The 1970s have long been regarded as the golden age of contemporary American cinema. Dozens of classics, from Annie Hall to Mean Streets, were produced by maverick directors both within and outside the studio system. Of all the great American films of the 1970s, none has earned a more exalted and esoteric reputation among fans of independent film than Charles Burnett’s debut, Killer of Sheep.
Shot on location in Watts in 1972 and 1973, Killer of Sheep was made as an MFA thesis at UCLA Film School for less than $10,000. For decades, the film’s word of mouth grew among indie aficionados as it remained unavailable for distribution due to the high cost of licensing the music on its all-star (Dinah Washington; Earth, Wind & Fire; Louis Armstrong; George Gershwin) soundtrack. Finally, last year, the UCLA Film & Television Archive and boutique film distributor Milestone Films took up the task of clearing those rights and painstakingly restoring this 16mm film before blowing it up to 35mm for theatrical release. In addition, Milestone has released a special DVD version containing many extras, including rare Burnett shorts Several Friends (1969), The Horse (1973), and When It Rains (1995). UCSB Arts & Lectures will screen the newly restored 35mm print of Killer of Sheep on Wednesday, October 24, in Campbell Hall.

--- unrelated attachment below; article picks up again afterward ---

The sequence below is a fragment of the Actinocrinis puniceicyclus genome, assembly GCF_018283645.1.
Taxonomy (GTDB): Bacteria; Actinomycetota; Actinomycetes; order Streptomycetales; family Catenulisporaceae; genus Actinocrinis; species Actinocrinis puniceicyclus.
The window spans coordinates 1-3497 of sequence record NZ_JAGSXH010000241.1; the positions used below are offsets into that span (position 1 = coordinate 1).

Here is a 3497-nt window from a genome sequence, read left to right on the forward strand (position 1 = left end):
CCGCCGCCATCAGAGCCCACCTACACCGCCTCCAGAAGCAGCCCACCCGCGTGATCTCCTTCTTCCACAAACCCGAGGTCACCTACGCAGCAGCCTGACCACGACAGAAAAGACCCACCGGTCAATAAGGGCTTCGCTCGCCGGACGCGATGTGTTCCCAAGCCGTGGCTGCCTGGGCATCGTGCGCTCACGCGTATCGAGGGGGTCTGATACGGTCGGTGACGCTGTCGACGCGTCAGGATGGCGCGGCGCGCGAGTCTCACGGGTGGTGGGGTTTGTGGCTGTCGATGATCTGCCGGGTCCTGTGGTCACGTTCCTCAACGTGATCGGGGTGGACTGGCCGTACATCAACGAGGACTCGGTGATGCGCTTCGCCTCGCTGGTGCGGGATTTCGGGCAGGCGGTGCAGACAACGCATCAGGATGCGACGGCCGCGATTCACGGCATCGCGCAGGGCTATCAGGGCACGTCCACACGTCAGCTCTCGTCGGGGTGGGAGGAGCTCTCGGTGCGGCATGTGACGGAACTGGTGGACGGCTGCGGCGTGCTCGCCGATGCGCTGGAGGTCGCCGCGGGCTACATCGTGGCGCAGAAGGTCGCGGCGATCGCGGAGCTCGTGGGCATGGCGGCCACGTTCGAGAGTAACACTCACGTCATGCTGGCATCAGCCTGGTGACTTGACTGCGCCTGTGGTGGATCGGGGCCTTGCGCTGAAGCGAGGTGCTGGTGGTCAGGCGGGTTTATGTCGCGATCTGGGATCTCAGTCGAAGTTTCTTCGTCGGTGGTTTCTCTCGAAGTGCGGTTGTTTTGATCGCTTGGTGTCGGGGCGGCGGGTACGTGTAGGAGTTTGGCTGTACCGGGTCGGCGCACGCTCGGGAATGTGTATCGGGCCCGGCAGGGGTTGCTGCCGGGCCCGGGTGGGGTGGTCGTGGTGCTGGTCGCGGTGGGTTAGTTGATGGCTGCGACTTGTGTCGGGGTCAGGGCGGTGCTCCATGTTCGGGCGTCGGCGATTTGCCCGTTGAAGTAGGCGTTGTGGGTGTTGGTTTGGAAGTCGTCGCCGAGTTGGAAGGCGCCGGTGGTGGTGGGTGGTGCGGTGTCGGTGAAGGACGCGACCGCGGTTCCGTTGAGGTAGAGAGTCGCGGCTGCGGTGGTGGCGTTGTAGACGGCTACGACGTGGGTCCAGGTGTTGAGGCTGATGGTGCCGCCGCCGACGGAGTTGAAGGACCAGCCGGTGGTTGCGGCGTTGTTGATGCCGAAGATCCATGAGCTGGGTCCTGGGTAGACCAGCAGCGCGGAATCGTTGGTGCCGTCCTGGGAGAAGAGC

Seeing the great black-and-white 16mm films of the 1960s and 1970s in a theater today is almost impossibly romantic; as they age, they acquire an aura of authenticity that cannot be duplicated in the digital era. Killer of Sheep has the feel of a Los Angeles answer to the nouvelle vague of early Truffaut and Godard or even the cinema verite documentaries of Jean Rouch. Burnett confessed he is somewhat surprised by all the attention now, 30 years after the film was made, explaining, “It wasn’t supposed to be shown theatrically at all. That was never the idea. It was made as a reaction to the kind of films that got distribution, and all I really imagined for it at the time was a small audience of activists watching the film together at meetings.”